A popular model in instructional design is the “ADDIE” model. Here’s a good illustration:

Notice how evaluation — or in other words, measurement — is central to every part of the process, including implementation. It’s a two-edged sword, that. It means that by constantly evaluating how well our instruction is working, we can make for better learning experiences, even as we go along. On the other hand, that means more work for us. But why are we in our field if not to make effective instruction? I’d say the extra work is more than worth it.

Measuring as you go along isn’t just confined to instructional design. Take a look at this PR/Strategic Communications model:

It’s surprising how similar they are, especially when you know that planning around the “Target Setting” is included in the ADDIE model, too. It’s just a little further along and combined with Implementation.

Right now I work at a place that, instead of a 5-6 step model, has lived off a 1- maybe 2-step model for years: Implementation. Ideas flash in their bulbs and instantly — we’re creating a finished product. There isn’t really any planning as to how best to make it, who it will be for, how much it will cost, or even if it’s worth making in the first place. And we never evaluate afterward whether it was effective or did what we want, which is easy because we often don’t flesh out what we were trying to do in the first place. This has made for a series of half-finished, ineffective tools.

Now, I don’t want to make it sound too bad. We’ve done some cool stuff. But too much of it has been for nothing, and the stuff that works could work even better if we planned it out ahead of time. And things are getting better. Along with another instructional designer, we’ve slowly begun to convince people that we need to think before we act. Then we’re going to — hopefully — help them realize that we not only need to think before we act, but while we act, and that software/instruction/communication are not one-offs, but cycles.

Wish us luck. We’re going to need it.

So I’ve started the Instructional Design & Educational Technology graduate program at the University of Utah. The typical response when I tell people this is a momentary blank look, then a comment along the lines of, “Oh, good. We need more of those.” It’s true, we do. But why? What does “instructional design” even mean? Those are good questions with complicated answers. Let’s see if I can begin to articulate an answer here:

Ever had a class where you were bombarded with information, and you weren’t sure what any of it was for, why it was important, and what the main points you were supposed to get out of it were? (My most recent experience in this was my final Mass Media Law course, but that’s another story.) The answer is yes, you have. But in case you can’t remember it, here’s a fun video that illustrates the point:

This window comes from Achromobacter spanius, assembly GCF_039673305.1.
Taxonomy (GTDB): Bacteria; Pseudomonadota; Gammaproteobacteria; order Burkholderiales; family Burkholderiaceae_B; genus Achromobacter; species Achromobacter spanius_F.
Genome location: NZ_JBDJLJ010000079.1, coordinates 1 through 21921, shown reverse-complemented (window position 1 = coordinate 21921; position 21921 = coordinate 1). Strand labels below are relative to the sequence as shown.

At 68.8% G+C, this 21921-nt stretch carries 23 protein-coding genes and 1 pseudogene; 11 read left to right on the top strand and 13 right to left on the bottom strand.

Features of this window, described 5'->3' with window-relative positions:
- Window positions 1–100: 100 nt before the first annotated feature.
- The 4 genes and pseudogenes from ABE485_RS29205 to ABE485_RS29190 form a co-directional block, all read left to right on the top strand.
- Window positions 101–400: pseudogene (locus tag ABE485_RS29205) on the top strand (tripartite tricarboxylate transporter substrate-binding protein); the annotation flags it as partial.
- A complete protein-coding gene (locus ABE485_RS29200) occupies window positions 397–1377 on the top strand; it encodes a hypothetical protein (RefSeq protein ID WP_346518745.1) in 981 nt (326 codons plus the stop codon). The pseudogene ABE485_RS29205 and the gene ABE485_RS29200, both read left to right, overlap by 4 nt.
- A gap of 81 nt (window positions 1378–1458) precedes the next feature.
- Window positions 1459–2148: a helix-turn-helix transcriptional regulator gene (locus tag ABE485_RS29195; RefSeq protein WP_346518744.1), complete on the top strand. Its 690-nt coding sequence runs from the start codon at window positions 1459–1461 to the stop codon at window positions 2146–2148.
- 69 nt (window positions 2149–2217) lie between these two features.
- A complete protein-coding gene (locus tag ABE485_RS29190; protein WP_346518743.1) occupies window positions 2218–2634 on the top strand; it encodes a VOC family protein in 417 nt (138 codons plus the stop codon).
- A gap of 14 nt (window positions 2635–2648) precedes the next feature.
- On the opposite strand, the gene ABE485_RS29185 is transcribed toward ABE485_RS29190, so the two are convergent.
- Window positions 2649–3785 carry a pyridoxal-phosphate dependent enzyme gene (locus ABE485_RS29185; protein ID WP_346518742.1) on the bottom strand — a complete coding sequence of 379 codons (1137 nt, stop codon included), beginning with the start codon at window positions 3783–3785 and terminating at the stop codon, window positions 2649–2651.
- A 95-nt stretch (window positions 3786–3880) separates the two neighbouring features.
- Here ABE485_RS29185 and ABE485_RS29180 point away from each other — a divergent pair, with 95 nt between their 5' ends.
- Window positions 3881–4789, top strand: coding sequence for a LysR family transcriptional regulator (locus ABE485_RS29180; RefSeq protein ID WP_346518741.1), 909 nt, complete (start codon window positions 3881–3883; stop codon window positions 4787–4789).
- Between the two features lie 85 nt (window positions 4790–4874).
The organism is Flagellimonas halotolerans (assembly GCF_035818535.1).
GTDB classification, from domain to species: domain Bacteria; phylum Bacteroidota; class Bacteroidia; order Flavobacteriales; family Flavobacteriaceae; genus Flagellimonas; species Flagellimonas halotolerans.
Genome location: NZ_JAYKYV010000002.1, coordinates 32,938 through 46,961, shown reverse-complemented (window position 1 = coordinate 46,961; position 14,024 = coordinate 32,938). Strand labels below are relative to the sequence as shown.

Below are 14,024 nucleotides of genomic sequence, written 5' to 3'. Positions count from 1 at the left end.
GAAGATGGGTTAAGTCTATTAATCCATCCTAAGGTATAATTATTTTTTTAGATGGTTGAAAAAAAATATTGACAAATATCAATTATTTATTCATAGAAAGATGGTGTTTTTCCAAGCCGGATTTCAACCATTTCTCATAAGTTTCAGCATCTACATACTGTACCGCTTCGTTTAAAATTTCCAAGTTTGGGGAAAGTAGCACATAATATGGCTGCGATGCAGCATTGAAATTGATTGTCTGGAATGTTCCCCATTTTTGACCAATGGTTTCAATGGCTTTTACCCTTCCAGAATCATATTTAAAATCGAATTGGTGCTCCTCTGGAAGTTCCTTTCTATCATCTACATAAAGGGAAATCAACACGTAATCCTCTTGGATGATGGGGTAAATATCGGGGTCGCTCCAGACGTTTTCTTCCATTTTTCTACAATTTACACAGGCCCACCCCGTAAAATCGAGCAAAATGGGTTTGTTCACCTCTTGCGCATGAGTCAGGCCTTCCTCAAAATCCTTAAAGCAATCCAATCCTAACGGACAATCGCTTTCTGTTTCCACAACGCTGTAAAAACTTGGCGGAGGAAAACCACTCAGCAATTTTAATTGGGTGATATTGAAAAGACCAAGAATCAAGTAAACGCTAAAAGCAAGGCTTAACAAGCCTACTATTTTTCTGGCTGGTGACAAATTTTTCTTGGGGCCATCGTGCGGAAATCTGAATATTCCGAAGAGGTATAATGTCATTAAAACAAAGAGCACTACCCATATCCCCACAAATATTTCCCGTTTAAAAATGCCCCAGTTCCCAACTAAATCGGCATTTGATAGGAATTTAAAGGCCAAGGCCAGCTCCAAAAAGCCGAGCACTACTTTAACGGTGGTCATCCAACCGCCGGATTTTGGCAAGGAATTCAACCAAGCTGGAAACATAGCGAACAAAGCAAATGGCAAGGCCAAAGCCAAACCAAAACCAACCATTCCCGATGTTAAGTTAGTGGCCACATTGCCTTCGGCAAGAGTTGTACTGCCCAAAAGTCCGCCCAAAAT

Admit it. You’ve been in a class where you thought you were supposed to focus on the passes the white team makes — and then found a question on your final exam about a moonwalking bear.

Right there we get an answer to the first question: properly designed instruction is more than simply dumping information on people and expecting them to know what to do with it — Instead, it’s about helping the learners make sense of the information. And not only that, we help them focus on what’s important, and build up their knowledge in the right order and under the correct circumstances. (Learning theory calls this “scaffolding.”)

For example, think of all the things the narrator could have asked you to keep track of in that video. How many people were there?  Where do you think they are? Get three sentences said by the players. What type of ball? Is that an ambulance or a police siren in the background?  Which team is better? See? There’s a lot going on here. And what if the video had been in another language? What if you have poor eyesight and can’t see it very well — but you’re still tested the same as everyone else on what you see?

Instructional design helps learners get the information they need while skipping what’s not (or not yet) useful, and presents it in an appropriate manner, which all ends up saving time and money. And we like saving time and money.

There’s a whole lot more to it than this, but that’s scratching the surface. We’ll get deeper into the details later. As far as this post goes, Tom Kuhlmann explains it all in more depth over at articulate.com.

We have Windows 7 Home Premium 3-bit on one computer and suddenly couldn’t change the wallpaper. This seems to be a problem out there. There can be various ways to fix it. This one worked for us:

  1. Hit the Start ball
  2. Type “adjust appearance”
  3. A link called “Adjust the appearance and performance of Windows” will appear. Click that.
  4. Toggle the top check box “Animate controls and elements inside windows”


Worked for us. Your actual mileage may vary.

Oooh! This has us mildly steamed:


So they totally ripped-off our annual counter-terrorism simulation. No big deal. Frankly, IndyLaw, we’re flattered. Even if you pretty much copied us on everything from your fake CNN site right down to what you named your live video feed.

But hey, it’s cool—until you allude that yours might be the first counter-terrorism simulation of its kind.

Not cool, IndyLaw. Not cool.

In any case, the real first-of-its-kind simulation (started in 2007) is coming again in 2010, and it’s going to be excellent.

And here’s a little documentary about it: